Former Gale’s IGA building may reopen as community center

January 12, 2024

The former Gale’s IGA building on State Street in Hart.

Former Gale’s IGA building may reopen as community center

By Allison Scarbrough, News Editor

HART — The vacant Gale’s IGA building may be breathing new life soon after it was recently purchased, and a $2.5 million grant is being pursued, said HEART (Hart Economic and Redevelopment Team) Director Nichole Kleiner.

West Shore Community College applied for the grant with the Michigan Labor and Economic Opportunity (LEO). There are no matching funds required for the grant, and officials could hear back as soon as the end of January if the grant will be awarded. “We’re still waiting to hear back from LEO for up to $2.5 million for a community center,” said Kleiner.

The grocery store closed its doors in 2018 after 76 years of business. It then operated briefly as Hart Village Market in 2022. It was recently purchased with plans for development if the community center grant is not awarded. 

“Our thought was that the former IGA would be a perfect location — in the center of the county on a main corridor — for a college extension campus to fill the educational piece that’s missing in Oceana County,” said Kleiner. “We don’t have access to higher education. Our kids have to commute if they want to dually enroll, study the trades or take college courses.

Developing a community/learning center has been an ongoing discussion throughout the county. West Shore Community College (near Scottville) expressed an interest in an extension campus in Oceana County back in 2020.” The COVID-19 pandemic stalled those talks, but when the grant opportunity arose, the conversations intensified. “We had 10 days to submit it — thanks to WSCC we were able to get architectural drawings and a contractor to meet the grant criteria.”

Muskegon Community College officials have also expressed interest in sharing classroom space, said Kleiner. The initial plan was for WSCC to own the property, but in the meantime, someone else recently bought it. However, the buyer agreed that if the grant is awarded, the property would be sold back so that the community center could go forward.

The former Ceres property on East Main Street.

“Under the West Shore model, similar to its Manistee campus, there would be a large conference room/community center, shared classroom space and a learning lab for Michigan Works. Michigan Works will occupy the building and manage the reception area where the public would enter, and behind it would be offices for other non-profit organizations, like United Way and True North — wrap-around services for folks, so when they need assistance, they’re not exposed to one organization — but able to access several resources.”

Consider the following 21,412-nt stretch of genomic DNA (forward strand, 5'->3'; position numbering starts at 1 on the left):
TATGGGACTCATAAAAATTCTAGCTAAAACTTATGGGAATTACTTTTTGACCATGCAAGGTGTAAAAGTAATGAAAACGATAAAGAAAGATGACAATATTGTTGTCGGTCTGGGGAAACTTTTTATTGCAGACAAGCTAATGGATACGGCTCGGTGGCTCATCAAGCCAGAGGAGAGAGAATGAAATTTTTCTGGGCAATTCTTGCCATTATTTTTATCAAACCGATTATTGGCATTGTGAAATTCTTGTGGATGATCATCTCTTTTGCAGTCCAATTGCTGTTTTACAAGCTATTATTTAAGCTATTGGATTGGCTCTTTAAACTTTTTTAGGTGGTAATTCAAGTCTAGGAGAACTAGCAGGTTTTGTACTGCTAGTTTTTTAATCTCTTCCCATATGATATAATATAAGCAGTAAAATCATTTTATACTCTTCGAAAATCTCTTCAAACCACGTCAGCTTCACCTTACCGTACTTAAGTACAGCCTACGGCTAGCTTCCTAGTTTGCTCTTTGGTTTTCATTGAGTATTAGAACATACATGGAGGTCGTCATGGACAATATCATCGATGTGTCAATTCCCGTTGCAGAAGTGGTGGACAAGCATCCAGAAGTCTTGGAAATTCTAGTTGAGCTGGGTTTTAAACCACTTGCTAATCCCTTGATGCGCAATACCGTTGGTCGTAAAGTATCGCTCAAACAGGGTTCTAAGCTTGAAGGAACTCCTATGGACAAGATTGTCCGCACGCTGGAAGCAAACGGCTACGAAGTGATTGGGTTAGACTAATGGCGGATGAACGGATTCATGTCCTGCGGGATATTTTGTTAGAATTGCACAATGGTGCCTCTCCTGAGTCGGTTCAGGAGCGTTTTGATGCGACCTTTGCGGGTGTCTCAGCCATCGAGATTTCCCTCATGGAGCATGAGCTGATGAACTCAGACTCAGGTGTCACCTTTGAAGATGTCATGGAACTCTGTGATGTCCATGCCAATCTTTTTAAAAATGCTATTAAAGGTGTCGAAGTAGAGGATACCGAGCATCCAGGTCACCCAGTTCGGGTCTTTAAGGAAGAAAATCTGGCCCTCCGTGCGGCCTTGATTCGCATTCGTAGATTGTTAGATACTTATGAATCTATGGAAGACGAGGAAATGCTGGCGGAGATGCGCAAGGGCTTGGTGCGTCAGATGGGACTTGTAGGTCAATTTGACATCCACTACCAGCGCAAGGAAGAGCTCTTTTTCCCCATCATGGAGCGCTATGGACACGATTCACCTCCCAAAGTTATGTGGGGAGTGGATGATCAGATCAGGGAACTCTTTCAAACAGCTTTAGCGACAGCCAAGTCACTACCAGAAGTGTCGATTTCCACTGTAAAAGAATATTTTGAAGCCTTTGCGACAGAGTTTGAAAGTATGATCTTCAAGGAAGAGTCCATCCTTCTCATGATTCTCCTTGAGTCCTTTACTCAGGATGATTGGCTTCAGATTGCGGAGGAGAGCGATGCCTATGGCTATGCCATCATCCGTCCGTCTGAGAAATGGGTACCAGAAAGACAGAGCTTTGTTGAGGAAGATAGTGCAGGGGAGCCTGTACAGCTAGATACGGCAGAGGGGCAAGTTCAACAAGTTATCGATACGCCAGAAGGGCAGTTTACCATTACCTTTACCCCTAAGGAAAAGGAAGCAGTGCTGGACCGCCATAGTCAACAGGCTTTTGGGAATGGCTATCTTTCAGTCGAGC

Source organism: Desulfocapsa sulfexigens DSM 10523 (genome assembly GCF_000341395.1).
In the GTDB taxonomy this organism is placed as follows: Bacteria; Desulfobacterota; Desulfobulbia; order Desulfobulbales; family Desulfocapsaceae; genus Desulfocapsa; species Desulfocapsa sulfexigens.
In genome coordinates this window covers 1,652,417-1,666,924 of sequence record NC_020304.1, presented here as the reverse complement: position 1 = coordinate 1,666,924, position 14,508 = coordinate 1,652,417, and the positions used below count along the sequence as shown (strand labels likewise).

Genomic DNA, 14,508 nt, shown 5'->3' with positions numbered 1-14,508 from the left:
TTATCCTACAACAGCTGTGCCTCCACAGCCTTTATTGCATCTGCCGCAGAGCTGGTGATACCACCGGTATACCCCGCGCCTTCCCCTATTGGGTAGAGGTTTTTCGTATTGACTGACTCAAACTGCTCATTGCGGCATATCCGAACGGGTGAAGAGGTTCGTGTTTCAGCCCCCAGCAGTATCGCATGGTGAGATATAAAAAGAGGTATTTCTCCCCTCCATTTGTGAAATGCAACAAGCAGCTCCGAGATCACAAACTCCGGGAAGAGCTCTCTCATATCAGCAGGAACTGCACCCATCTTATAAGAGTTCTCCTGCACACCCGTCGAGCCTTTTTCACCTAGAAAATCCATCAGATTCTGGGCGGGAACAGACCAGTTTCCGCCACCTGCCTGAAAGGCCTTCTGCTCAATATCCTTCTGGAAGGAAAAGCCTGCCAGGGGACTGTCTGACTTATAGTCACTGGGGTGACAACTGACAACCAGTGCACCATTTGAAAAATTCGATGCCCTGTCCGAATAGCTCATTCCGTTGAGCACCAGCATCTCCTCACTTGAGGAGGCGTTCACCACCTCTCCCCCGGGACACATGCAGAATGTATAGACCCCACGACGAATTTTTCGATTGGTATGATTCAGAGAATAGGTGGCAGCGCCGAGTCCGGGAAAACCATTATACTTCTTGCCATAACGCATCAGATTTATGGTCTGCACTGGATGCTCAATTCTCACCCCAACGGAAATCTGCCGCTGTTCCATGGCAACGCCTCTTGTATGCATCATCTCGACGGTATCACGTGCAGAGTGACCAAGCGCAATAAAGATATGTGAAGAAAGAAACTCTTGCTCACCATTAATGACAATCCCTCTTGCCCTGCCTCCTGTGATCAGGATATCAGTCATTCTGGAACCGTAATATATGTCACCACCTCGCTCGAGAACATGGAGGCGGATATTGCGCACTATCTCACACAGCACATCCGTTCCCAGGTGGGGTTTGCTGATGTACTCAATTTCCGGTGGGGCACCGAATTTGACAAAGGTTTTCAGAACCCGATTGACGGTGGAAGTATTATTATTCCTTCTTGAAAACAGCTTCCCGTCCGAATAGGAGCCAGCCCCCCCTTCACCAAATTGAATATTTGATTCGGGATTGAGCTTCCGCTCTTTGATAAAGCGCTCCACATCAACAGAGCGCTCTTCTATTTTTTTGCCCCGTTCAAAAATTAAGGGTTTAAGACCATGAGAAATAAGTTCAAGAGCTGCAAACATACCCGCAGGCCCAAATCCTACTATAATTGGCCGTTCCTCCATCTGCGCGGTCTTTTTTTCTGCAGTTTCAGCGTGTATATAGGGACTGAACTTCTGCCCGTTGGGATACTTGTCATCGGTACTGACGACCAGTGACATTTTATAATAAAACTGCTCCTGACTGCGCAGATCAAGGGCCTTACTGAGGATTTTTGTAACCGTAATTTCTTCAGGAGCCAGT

The facility would also offer a daycare center, said Kleiner. “We have a commitment from Hart Public Schools to support a daycare center there.” The daycare facility would have a separate entrance, a playground, kitchen and classroom space.

The $2.5 million — if the grant is awarded — would be used to partially fund “a new build-out” of the 25,000-square-foot facility, she said. 

“The $2.5 million only covers half the cost of the build-out. There would have to be significant investment by West Shore, in addition to local funding support, if the grant is awarded.

“Industries could really benefit from this. They need training for their workforce. Access to education is also a criteria for companies looking to expand — that’s where people want to live. And if it’s not available, that could be the reason they choose another place to develop or purchase a home.”

If the grant falls through, there is a second opportunity to apply next year. If the property acquisition falls through, another vacant site could be used. One possibility is the vacant Ceres agriculture property on East Main Street, which is owned by the City of Hart’s TIFA (Tax Increment Financing Authority).

The former Hart Congregational United Church on State Street.

A grant was secured from the MEDC (Michigan Economic Development Corporation) to cover the cost of a consultant from the Smith Group to recruit development through marketing of the Ceres property, said Kleiner. “They’re doing a site survey right now, and then they’re going to facilitate a public hearing, Feb. 1, at 5:30 p.m. in the Hart City Hall Community Center where the public can come and share their ideas of what they think that property should be used for.” 

A third property in the city could also be redeveloped — the Congregational United Church, which recently closed its doors after 155 years. Any party interested in purchasing or acquiring the Hart TIFA-owned property is encouraged to submit a letter of interest to: Hart TIFA, 407 S. State St., Hart, MI 49420 or email nkleiner@cityofhart.org no later than Feb. 1, 2024. A public meeting is set for Feb. 6, 2024 at 1 p.m. to hear from all interested parties. Church officials cited declining membership led to the decision to close.  

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